Archbishop says benefit changes will hit the poorest hardest
- 11 Mar
The Archbishop of Canterbury expresses concern that the new benefit changes will be damaging for children and families.
Iain Duncan Smith has dismissed this claim as he says the old system was 'out of control' and needed the change.
Justin Welby, the head of the Church of England, has warned that benefit changes, such as capping the rise of benefits to 1% instead of rising with inflation, will make the most vulnerable suffer.
He is one of 43 bishops who have written an open letter to a newspaper condemning Government plans to change the benefits system, saying it will have a “deeply disproportionate” effect on children.
He has urged the government to consider the most vulnerable, as this move will not support families that are already struggling:
As a civilised society, we have a duty to support those among us who are vulnerable and in need.
When times are hard, that duty should be felt more than ever, not disappear or diminish. It is essential that we have a welfare system that responds to need and recognises the rising costs of food, fuel and housing.
The current benefits system does that, by ensuring that the support struggling families receive rises with inflation.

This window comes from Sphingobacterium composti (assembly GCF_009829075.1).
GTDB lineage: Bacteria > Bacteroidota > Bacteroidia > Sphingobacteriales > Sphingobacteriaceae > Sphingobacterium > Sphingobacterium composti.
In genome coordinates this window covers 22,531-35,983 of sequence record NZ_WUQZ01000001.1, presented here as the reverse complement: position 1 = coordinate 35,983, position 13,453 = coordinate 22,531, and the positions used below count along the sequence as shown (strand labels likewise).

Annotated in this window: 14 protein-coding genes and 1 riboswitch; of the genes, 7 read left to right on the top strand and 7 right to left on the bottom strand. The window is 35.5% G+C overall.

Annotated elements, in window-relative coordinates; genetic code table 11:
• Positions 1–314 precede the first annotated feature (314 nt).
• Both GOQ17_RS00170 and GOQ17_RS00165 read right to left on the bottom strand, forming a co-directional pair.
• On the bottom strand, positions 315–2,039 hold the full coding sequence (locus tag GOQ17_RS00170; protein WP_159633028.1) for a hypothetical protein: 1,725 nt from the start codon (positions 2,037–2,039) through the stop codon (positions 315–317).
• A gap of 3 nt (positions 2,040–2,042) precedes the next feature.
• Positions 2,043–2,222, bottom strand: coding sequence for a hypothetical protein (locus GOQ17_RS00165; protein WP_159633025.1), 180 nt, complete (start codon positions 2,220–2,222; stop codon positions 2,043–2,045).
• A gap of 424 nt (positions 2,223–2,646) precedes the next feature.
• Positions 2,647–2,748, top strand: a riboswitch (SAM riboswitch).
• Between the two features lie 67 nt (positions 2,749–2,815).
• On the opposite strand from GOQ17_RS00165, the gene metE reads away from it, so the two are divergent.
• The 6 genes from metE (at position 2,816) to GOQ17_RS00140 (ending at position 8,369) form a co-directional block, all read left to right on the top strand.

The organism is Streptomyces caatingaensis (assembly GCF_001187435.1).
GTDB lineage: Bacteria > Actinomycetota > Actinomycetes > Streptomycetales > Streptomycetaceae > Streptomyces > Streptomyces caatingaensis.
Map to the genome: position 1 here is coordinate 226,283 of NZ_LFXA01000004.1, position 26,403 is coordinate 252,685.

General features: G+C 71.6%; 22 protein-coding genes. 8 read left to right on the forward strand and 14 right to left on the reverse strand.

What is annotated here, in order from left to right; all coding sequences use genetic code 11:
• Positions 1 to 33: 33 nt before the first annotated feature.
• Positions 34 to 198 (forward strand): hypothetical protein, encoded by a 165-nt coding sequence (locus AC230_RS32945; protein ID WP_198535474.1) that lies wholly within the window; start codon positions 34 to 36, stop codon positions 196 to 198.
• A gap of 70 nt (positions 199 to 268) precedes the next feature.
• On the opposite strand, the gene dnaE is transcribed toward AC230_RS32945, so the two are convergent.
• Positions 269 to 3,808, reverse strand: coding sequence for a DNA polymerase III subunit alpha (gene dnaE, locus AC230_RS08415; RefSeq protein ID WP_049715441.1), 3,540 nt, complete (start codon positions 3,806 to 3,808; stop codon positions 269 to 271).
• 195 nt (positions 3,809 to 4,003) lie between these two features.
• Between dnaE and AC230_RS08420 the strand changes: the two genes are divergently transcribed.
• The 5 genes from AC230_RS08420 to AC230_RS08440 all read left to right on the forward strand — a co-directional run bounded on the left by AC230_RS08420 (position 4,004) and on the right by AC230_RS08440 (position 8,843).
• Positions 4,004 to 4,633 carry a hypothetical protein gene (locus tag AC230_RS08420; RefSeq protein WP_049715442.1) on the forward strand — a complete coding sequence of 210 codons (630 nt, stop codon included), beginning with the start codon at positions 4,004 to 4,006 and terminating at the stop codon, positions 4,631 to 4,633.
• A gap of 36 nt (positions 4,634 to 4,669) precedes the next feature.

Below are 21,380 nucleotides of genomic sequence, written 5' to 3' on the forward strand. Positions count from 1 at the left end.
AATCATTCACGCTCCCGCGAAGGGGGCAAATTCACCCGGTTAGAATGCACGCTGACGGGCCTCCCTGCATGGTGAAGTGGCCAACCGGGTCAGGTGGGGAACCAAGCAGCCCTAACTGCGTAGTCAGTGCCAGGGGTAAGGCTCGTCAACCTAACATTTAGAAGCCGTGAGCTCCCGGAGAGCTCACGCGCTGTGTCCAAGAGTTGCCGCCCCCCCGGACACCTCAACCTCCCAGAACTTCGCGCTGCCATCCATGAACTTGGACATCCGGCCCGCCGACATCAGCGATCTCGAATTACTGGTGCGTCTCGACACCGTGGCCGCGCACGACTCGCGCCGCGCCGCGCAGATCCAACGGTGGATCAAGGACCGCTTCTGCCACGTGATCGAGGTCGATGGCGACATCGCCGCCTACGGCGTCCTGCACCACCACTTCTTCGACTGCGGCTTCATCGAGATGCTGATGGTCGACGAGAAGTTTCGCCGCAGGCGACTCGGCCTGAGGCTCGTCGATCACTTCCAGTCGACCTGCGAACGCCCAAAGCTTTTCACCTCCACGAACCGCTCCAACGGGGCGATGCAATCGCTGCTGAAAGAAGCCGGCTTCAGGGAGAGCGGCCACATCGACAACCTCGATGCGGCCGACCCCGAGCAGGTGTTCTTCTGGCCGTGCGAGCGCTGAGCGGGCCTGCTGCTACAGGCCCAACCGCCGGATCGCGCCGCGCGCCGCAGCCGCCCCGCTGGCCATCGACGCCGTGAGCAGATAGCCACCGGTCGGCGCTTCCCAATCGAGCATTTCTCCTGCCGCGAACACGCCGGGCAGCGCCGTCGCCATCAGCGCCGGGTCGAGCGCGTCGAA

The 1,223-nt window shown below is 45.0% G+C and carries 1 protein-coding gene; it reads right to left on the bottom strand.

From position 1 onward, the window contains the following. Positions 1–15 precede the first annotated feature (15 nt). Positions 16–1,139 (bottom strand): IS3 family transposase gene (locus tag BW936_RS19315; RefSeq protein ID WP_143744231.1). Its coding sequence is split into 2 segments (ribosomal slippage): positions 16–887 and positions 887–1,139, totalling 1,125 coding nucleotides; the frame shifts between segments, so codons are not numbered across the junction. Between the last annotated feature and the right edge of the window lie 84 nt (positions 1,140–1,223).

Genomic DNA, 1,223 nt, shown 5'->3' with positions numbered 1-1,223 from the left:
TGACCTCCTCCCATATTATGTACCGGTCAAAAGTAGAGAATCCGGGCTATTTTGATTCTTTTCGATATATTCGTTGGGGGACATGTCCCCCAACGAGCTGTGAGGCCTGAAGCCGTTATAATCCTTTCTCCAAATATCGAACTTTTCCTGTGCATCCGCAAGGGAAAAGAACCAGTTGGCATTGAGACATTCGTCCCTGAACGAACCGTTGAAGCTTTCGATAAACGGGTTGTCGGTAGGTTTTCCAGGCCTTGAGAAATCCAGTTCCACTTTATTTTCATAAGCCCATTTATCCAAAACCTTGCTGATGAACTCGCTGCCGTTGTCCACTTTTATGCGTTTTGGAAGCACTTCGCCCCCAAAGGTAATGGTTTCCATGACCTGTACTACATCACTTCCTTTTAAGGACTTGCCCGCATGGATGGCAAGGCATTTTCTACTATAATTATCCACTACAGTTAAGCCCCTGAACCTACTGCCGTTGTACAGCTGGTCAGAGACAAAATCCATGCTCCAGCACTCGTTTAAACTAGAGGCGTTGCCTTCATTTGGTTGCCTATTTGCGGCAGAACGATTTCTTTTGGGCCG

These changes will mean it is children and families who will pay the price for high inflation, rather than the government.
This is his first political intervention since taking office, and has not been very well received by Iain Duncan Smith, who said:
I have no issue with the Church of England, with the bishops, for them to say whatever they believe.
It's quite right and proper. They should try and argue with us and put pressure on us over a number of issues.
[...] I always listen to everybody who gives me advice. I don't necessarily follow it.
This is about fairness. People who are paying taxes, working very hard, have hardly seen any increases in their salary and yet, under the last government, the welfare bill rose by some 60% to £200bn.
There is nothing moral or fair about a system that I inherited that trapped people in welfare dependency. Some one in every five households has no work - that's not the way to end child poverty.
Figures from the Children's Society says that, under the changes, a single parent earning £530 a week would lose £424 a year by 2015 and a couple with two children, where one parent is working and earning £600 a week, would also lose £424 a year.
A spokeswoman for the Department for Work and Pensions said:
In difficult economic times we've protected the incomes of pensioners and disabled people, and most working age benefits will continue to increase [by] 1%.
This was a tough decision but it's one that will help keep the welfare bill sustainable in the longer term.
By raising the personal allowance threshold, we've lifted 2 million people out of tax altogether, clearly benefiting people on a low income.
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The Welfare Reform Act: Universal Credit, Sheltered and Supported Housing The content was concise and to the point. The content was relevant to our service, and gave us a better us a better indication of were stand with upcoming changes. Rosie Kaur - Panahghar